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I have a list (mysql table) of People and their titles as shown in the table below. I also have a list of titles and their categories. How do I assign their categories to the person? The problem arises when there are multiple titles for a person. What is the pythonic way of mapping the title to the category and assigning it to the person?

People Table

Name   Title
Mary J COO, MD
Tim  C Dev Ops, Director

Title Category table

Title      Executive IT Other
CEO        1
COO        1
CTO        1          1
MD         1
Dev Ops               1
Director                 1

Desired output :

Name   Title             Executive  IT  Other
John D CEO, COO, CTO     1          1
Mary J COO, MD           1 
Tim  C Dev Ops, Director            1   1
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It would help to see what your intended output should look like. –  thebjorn May 3 '12 at 19:43
How are your people stored? A class, a string? This question is far too vague. –  Lattyware May 3 '12 at 19:46
Also where is the list of titles and categories? –  Paul Seeb May 3 '12 at 19:47
Updated the question. –  ThinkCode May 3 '12 at 20:04
@ThinkCode check out my solution. –  undefined is not a function May 3 '12 at 20:17

4 Answers 4

up vote 1 down vote accepted
name_title = (("John D",("CEO","COO","CTO")),
              ("Mary J",("COO","MD")),
              ("Tim C",("Dev Ops","Director")))
title_cat = {"CEO": set(["Executive"]),
             "COO": set(["Executive"]),
             "CTO": set(["Executive"]),
             "MD": set(["Executive"]),
             "Dev Ops": set(["IT"]),
             "Director": set(["Other"])}

name_cat = [(name, reduce(lambda x,y:x|y, [title_cat[title]for title in titles])) for name,titles in name_title]

It would be nice if there was a union which behaved like sum on sets.

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A title can have 2 categories or more, in this case CTO has 2 categories, IT and Executive? This is a small sample, I have few thousand contacts! Thanks.... –  ThinkCode May 3 '12 at 20:06
Yes, you can do "CTO":set(["Executive","IT"]) –  Keith Randall May 3 '12 at 20:08
Thank you, will give it a shot! –  ThinkCode May 3 '12 at 20:15
Keith, would you change anything if you have half a million contacts with titles and about 20000 different titles to map. How to scale the solution in that case? Iterators? Thank you! –  ThinkCode May 31 '12 at 15:35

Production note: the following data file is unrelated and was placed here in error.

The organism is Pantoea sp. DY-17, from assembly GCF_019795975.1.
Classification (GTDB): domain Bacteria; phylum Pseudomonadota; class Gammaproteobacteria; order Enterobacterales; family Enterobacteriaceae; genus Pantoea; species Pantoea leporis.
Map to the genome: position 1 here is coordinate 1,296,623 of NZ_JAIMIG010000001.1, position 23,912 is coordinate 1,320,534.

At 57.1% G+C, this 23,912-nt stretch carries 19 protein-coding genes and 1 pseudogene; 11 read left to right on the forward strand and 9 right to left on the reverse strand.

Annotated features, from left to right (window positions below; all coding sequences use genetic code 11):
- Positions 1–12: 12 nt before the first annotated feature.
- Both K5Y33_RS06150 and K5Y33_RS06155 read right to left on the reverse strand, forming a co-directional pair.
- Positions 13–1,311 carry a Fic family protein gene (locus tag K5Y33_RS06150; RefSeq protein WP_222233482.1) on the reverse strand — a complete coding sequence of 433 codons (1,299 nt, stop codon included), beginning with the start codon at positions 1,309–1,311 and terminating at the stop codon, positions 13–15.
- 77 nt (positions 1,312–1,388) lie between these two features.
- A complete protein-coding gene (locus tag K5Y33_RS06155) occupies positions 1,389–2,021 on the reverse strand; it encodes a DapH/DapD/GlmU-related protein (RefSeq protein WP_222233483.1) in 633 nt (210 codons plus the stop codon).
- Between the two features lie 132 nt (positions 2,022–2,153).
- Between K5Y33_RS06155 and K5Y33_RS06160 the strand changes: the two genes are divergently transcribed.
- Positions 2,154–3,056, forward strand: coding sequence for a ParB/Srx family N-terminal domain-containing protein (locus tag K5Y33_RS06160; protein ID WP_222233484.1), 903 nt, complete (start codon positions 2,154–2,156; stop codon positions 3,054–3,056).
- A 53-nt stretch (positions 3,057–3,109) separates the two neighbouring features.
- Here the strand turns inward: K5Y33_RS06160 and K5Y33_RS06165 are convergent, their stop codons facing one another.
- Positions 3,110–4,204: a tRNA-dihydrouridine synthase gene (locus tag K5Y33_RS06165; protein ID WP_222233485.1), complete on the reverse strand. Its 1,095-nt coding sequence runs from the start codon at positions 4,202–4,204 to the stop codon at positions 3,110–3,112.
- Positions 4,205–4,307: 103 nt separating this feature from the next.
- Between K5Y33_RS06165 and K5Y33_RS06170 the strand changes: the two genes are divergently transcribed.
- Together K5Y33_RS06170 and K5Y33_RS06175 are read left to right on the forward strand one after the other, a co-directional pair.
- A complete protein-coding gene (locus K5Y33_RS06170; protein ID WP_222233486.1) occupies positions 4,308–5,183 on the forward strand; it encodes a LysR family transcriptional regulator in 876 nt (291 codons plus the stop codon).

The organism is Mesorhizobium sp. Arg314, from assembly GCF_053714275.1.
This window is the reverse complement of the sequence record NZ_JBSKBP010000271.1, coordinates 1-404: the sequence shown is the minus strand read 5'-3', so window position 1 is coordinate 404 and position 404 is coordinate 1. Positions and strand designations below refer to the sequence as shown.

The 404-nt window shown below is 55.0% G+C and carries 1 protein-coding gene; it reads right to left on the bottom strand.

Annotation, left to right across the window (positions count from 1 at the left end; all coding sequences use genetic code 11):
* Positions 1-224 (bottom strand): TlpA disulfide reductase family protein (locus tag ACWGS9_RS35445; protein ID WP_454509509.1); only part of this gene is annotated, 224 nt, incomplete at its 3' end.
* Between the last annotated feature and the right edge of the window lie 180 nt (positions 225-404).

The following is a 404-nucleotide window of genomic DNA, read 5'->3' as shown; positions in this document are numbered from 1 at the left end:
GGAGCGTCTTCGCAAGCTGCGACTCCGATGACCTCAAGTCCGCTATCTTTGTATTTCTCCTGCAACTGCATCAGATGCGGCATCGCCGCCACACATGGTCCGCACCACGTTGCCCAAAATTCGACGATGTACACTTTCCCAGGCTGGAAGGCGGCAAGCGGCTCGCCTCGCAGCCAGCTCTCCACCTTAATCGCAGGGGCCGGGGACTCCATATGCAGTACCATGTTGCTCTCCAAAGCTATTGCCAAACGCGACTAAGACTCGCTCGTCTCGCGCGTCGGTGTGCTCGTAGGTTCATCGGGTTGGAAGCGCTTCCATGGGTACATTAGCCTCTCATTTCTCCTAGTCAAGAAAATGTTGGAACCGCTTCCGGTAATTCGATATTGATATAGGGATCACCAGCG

You probably want something like title_cat[title] if title in title_cat else set(). Or use a defaultdict instead of a regular dictionary. –  Keith Randall Jun 1 '12 at 20:36

Start by arranging your input data in a dictionary-of-lists form:

>>> name_to_titles = {
        'John D': ['CEO', 'COO', 'CTO'],
        'Mary J': ['COO', 'MD'],
        'Tim C': ['Dev Ops', 'Director']

Then loop over the input dictionary to create the reverse mapping:

>>> title_to_names = {}
>>> for name, titles in name_to_titles.items():
        for title in titles:
            title_to_names.setdefault(title, []).append(name)

>>> import pprint
>>> pprint.pprint(title_to_names)
{'CEO': ['John D'],
 'COO': ['John D', 'Mary J'],
 'CTO': ['John D'],
 'Dev Ops': ['Tim C'],
 'Director': ['Tim C'],
 'MD': ['Mary J']}
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for i,x in enumerate(people):
    for y in Title[i]:
        if title_des[y] not in people_des[x]:


{'Tim': {'IT': ['DevOps'], 'Others': ['Director']}, 'john': {'Executive': ['CEO', 'COO', 'CTO']}, 'Mary': {'Executive': ['COO', 'MD']}}
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Thank you, I will check it out! –  ThinkCode May 3 '12 at 20:21

I propose this if you mean you have the string:

s = '''Name   Title
Mary J COO, MD
Tim  C Dev Ops, Director

Title      Executive IT Other
CEO        1
COO        1
CTO        1
MD         1
Dev Ops               1
Director                 1

lines = s.split('\n')
it = iter(lines)

for line in it:
    if line.startswith('Name'):

next(it) # '--------------------'

for line in it:
    if not line:
    split = line.split()
    titles = split[2:]
    name = split[:2]
    print ' '.join(name), titles

# John D ['CEO,', 'COO,', 'CTO']
# Mary J ['COO,', 'MD']
# Tim C ['Dev', 'Ops,', 'Director']
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